And, last but not least, I loved to be back in Berlin, which is a truly great and vibrant city. Thanks to Axel Volmar for letting me stay at his place again, in lovely Kreuzberg!

If you got interested in the event more information could be found online: First, all the draft papers created for each of the sessions organized along the four directors and their topical foci. (The Google docs created at the conference and summarizing all workshops are only accessible to participants of the conference unfortunately). Second, blog posts on selected sessions, e.g. by Axel Bruns (SnurBlog), Judith Schossböck (Digital Goverment & Society) or Cornelius Puschmann ( Blog). Third, the visual representations of the sessions provided by Esteban Romero-Frías on his blog. And, finally, a link to the videos of the keynotes of the four directors and Eric Schmidt’s contribution.

Knowledge machines between freedom and control/ Hainburg

I’ve attended two great events in October. The first one was a symposium organized by the Institute of Media Archeology (IMA) and Theo Röhle, author of the book “Der Google Komplex. Über Macht im Zeitalter des Internets“. The symposium/ workshop took place in the beautiful Kulturfabrik in Hainburg.

© Kulturfabrik Hainburg

The idea of the event “Knowledge machines between freedom and control” was to bring together researchers, artists and programmers dealing with search engines and new media in a more general sense. I really enjoyed working together with artists and net activists, who have both similar and different viewpoints on the matter. Accordingly, on the first day, we tried to identify our positions on the issue, discuss possibilities and challenges in terms of search engine developments, think about utopias, but also concrete policy actions and implementations. In my workshop group the focus was on user profiling, personalization of search results, user data collections, or our “data bodies”, and their implications. While we easily found various issues to criticize (the filter bubble and privacy issues first and formost), we – or at least I – had trouble developing utopias or thinking outside the present socio-political contexts and structures. Hence, we ended up writing a manifesto on our data bodies, which I found liberating and fun! (thanks to Theo for putting this up). Thinking outside of the box and outside of academic requirements leads to pretty interesting results sometimes! Hence, the combination of researchers, artists and programmers really worked out in terms of having triggered creative ideas, writings and drawings, that wouldn’t have popped up in a merely academic arena.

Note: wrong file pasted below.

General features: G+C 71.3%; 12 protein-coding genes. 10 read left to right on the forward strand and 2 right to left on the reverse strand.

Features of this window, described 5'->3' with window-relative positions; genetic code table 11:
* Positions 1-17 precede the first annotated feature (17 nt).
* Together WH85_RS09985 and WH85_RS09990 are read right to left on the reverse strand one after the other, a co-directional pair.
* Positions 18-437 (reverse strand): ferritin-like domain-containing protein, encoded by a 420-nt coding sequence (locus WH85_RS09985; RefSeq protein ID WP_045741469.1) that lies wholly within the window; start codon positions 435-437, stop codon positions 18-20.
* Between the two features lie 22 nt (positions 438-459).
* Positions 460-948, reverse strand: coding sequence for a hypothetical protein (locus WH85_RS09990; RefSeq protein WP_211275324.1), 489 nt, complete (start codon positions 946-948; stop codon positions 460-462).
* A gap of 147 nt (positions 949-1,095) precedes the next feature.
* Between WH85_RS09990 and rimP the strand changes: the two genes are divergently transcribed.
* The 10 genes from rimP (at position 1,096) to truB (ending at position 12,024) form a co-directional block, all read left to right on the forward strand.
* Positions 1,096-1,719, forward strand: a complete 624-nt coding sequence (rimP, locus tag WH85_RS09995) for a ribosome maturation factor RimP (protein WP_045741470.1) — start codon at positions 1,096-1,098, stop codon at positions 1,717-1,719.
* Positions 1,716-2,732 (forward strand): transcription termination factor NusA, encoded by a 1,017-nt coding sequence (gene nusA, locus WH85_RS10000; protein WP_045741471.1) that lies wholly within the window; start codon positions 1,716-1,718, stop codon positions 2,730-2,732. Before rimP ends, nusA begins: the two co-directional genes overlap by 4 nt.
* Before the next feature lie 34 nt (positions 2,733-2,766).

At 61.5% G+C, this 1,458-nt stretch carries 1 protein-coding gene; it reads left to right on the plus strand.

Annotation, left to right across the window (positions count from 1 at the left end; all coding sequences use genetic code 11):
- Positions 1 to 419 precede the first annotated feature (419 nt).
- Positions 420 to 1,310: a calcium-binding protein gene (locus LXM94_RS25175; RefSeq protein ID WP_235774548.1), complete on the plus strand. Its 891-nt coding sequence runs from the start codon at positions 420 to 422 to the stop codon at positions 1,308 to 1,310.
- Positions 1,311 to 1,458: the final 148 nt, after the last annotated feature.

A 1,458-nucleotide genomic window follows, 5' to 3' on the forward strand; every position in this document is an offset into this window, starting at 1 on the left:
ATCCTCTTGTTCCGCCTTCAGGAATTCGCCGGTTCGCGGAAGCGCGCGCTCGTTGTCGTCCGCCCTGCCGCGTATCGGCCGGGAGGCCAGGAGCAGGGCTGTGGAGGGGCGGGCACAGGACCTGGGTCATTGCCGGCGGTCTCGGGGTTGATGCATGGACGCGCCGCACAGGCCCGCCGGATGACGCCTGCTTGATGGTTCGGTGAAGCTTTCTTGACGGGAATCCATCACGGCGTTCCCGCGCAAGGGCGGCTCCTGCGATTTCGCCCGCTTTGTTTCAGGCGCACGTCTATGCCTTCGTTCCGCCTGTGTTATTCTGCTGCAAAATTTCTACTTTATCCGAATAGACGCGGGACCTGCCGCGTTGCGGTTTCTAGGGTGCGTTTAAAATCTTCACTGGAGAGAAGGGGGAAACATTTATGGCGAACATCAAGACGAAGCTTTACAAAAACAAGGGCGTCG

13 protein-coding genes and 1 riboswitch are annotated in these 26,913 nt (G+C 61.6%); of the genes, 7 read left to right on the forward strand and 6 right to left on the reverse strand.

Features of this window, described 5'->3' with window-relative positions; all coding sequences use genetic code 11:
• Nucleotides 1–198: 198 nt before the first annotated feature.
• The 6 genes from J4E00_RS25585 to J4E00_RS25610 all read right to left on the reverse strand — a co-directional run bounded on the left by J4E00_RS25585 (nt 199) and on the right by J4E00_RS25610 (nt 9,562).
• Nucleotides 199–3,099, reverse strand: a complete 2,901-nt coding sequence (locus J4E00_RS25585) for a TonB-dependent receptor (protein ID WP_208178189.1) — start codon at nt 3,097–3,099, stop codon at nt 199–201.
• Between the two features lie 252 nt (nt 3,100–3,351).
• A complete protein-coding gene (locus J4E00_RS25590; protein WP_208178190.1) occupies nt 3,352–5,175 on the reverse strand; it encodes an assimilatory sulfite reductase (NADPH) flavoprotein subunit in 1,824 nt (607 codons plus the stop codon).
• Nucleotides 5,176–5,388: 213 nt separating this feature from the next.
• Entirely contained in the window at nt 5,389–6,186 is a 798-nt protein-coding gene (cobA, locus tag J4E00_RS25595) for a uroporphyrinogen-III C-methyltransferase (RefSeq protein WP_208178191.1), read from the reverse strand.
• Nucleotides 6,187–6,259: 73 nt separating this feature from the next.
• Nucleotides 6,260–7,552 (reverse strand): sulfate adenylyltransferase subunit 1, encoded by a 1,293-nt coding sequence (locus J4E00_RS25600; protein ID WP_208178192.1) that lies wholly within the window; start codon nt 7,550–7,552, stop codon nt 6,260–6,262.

The second day was meant to be a public event, the public, however, was sort of limited unfortunately. We presented and discussed our workshop results along the lines “index”, “algorithm” and “profile”. Finally, we had a round table discussion. Konrad Becker started out with a critical comment, which was followed by a lively debate on Google and Facebook, monopoly formation, alternative indexes and technology, business models, societal implications and potential futures regarding our knowledge machines and their relation to society and business. Moreover, the art piece “Insight Tower – A world machine” enabled us to stick our heads into the net – a piece by Seppo Gründler, Nicole Pruckermayr, and Elisabeth Schimana. In my viewpoint, it was a truly successful event! I especially liked meeting Theo Röhle, Malte Ziewitz, and Katja Mayer again, who all work at the intersection of search engines and science and technology studies. Moreover, I met really cool people like Seda Gürses doing research on social networks and (EU) policy making, and Joris van Hoboken working on search engines and law/ freedom of expression, as well as the media artist Nicole Pruckermayr and the musician/ performer Reni Hofmüller. And, last but not least, the artist/ performer Elisabeth Schimana, who organized the event and does a great job of leading the IMA . Thanks a lot for putting together this amazing crowd of people and ideas!!